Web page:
In a minute-long engagement, Gigantti not only mitigated two of Misfits’ most powerful countermeasures in RIP-Tire and EMP, but also prolonged a fight as long as possible with efficient usage of their own ultimate stash. Had LiNkzr not picked off Zuppehw with Dragonblade, the whole push after the TviQ pick could have been wasted: Biggoose might not have been able to Sound Barrier and TviQ’s tire would have killed more than just Davin. Had these two prior sets of ultimates been unsuccessful, Shaz would have had to use his Death Blossom sooner, and Gigantti might have not secured the third and final tick. It took grace under pressure and amazing ult management to win the fight – and Gigantti had it.

Clutch Individual Plays

After Gigantti’s win, my colleague Harsha caught up with LiNkzr where he detailed how Gigantti’s game plan was never to necessarily send LiNkzr after TviQ in their Genji vs. Pharah duels on Ilios and Oasis. Instead, it was more of an individual decision left up to LiNkzr himself, as he attempted to read the opposing Pharah’s fuel levels. Judging from LiNkzr’s Dragonblade usage, his predictions were on point:


When Gigantti developed their control map strategy, they knew TviQ would do as he pleased in the skies, so they instead focused on winning the ground war. Win the ground war was exactly what Gigantti did, which then gave LiNkzr the freedom to pursue some “extracurricular” activities:

Spicy Clip

Having a solid game plan gave their team more chances to excel, because it provided them a solid base to build upon. On a separate Temple of Anubis attack, Gigantti exploited a widely accepted defensive Winston position for an easy headshot which then snowballed into a first point take:


Sometimes, it’s all up to individual plays in the moment. I showed off Zappis’ clutch Zarya bubbles earlier in the article, but all of Gigantti had individual clutch plays that had far more impact than a kill in the death log. They were as demoralizing as Shaz dropping his balls on your head from across the map:

Click here for balls

They were as precise as a triple-Shuriken to the dome:

Plink plink plink!

And they completely spoiled a push thanks to Biggoose booping a Sound-Barrier-ing Zebbosai out of line of sight from his team:

You hate to see that

Individual plays can snatch victory from the jaws of defeat. These clutch moments were what eventually brought Gigantti their trophy, and no statistic is going to tell you that. In the end, it did not matter what Davin’s first kill rate was, or how many assists Shaz had, or how many Sound Barriers Biggoose gained, all that mattered was that this situation…


Ended with this result…


Which led to this outcome:


Congratulations Gigantti!

How did EnVy win?

In EnVyUs’ last game as EnVyUs, they left everything on the battlefield and demonstrated what a true Overwatch Team should look like. They showed off their newest member, the high-flying Seagull, and in the process laid the strategic groundwork for how to sub out players on a map-by-map basis. At the moment no other team seems quite as far along with this concept as EnVyUs, but as OWL rosters crystallize we may see others attempt to imitate their resounding Contenders Finals success.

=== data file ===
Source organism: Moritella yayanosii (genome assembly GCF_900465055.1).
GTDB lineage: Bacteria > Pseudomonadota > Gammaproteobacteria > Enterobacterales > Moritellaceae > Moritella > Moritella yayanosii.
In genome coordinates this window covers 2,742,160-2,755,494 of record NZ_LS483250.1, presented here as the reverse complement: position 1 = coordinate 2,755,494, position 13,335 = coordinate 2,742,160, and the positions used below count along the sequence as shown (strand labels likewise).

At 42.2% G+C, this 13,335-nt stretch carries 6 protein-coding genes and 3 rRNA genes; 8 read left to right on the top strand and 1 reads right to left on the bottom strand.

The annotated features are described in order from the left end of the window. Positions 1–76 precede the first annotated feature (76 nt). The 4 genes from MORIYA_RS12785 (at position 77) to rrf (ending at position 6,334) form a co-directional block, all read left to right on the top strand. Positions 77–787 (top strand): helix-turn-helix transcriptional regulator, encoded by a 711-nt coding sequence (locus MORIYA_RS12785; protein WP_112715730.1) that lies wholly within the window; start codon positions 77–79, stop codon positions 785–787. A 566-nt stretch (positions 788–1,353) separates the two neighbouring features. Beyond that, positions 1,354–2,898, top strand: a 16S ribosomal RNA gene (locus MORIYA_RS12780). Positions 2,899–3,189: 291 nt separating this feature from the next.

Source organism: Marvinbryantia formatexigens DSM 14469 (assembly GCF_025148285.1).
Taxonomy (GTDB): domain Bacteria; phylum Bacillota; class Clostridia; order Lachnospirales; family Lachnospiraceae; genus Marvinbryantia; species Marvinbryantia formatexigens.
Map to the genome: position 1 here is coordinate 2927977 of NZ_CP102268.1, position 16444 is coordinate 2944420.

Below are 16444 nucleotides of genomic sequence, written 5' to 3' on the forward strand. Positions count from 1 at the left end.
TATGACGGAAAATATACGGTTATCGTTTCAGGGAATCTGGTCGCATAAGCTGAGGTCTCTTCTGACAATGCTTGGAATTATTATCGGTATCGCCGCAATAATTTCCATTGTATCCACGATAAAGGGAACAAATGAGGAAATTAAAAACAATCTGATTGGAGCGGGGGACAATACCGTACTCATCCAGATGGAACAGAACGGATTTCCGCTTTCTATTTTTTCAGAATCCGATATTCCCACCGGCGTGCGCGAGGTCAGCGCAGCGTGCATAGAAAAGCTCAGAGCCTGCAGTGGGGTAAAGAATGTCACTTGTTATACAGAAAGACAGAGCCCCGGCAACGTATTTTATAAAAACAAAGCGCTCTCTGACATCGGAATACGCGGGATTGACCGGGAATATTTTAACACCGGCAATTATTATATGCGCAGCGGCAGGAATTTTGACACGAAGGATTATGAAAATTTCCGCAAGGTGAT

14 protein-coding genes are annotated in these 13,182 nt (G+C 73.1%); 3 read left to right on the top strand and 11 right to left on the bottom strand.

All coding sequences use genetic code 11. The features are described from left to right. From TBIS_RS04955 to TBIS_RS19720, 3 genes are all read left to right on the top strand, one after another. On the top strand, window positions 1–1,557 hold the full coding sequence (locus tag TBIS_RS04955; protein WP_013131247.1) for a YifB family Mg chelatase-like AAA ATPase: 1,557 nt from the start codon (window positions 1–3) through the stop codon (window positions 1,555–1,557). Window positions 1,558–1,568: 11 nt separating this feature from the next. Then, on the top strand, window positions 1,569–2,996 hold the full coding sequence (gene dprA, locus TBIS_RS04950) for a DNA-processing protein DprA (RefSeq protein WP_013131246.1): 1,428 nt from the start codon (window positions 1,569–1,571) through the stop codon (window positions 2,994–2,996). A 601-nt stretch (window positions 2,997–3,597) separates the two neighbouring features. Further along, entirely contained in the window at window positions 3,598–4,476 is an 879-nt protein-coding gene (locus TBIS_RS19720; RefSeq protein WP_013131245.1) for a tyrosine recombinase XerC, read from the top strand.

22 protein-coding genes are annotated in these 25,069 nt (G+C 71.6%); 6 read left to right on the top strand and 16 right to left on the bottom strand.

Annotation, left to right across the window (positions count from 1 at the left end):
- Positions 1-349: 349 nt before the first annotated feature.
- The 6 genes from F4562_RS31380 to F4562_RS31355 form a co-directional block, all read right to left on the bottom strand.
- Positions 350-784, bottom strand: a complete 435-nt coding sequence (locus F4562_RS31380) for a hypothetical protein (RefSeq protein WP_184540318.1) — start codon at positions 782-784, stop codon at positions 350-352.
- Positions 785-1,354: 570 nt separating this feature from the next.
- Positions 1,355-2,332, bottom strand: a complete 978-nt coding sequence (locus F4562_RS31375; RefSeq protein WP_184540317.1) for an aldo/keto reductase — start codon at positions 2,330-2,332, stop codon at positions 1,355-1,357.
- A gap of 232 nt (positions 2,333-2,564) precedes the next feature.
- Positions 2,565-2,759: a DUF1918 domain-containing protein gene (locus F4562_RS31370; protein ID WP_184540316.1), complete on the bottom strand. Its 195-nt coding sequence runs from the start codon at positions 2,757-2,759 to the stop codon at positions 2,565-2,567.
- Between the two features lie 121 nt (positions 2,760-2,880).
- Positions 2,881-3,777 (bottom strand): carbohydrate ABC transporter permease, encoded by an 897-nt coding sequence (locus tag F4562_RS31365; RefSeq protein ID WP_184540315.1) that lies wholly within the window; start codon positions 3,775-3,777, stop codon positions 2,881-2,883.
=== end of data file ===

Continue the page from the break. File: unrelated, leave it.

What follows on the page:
Gigantti won with the power of teamwork, ultimate management, and clutch plays, but these are the kinds of things we already expect from EnVy. EnVy, but mostly their coach Kyky, would not be satisfied by winning with a victory based on good fundamentals and skill alone. No, it had to be a massacre that simultaneously bewildered and demoralized their opponents while also demonstrating just how far ahead EnVy’s perspective on Overwatch had evolved. They waged a psychological and strategic warfare which, when coupled with their already world-class individual skill, resulted in a clean sweep to victory. While there were certainly close games against FaZe – Temple of Anubis and Route 66 come to mind – EnVy would not be denied. When they added Seagull, they unleashed the three-headed beast.

The Three-Headed Beast



Artists’ rendition of the NA 4v4 deathmatch, which hilariously illustrates the situation Shadowburn and FaZe found themselves in against Seagull, Effect, and Taimou

Caught in a frame of artwork, the three-headed flex-DPS dragon of Taimou, Effect, and Seagull was seemingly un-counterable, especially for poor Shadowburn. While Seagull stuck mainly to Control maps, his ability to play Pharah to compliment Effect’s Tracer ground war allowed Taimou to flex onto any hero he felt he needed to fulfill his duties to protect the supports and also support the Effect carry. This was just another step in the evolution of EnVy, as detailed again in Harsha’s Taimou interview where he described his role as a supportive element to the true carry, Effect. Adding Seagull added another threat and removed another level of burden from Taimou – promoting the stress-free gaming style that is key to achieving true PMA.

However, having a three-pronged attack created more problems for their opponents than it did to help EnVyUs. First, it was not widely known until shortly before Contenders Finals that Seagull was even going to play. At the very least, the news of this possibility took FNRGFE’s analyst by surprise. Just the threat of Seagull and the lineups that his addition enabled EnVy to run changed the way their opponents had to prepare – on short notice. But how do you prepare for a simultaneous ground-air assault, in the case of EnVy’s Pharah comps? FaZe initially attempted to run their own Pharah comp against EnVy’s three-headed beast and both teams subscribed to the same concept as Gigantti: they ignored the Pharahs in the air and focused on winning the ground war.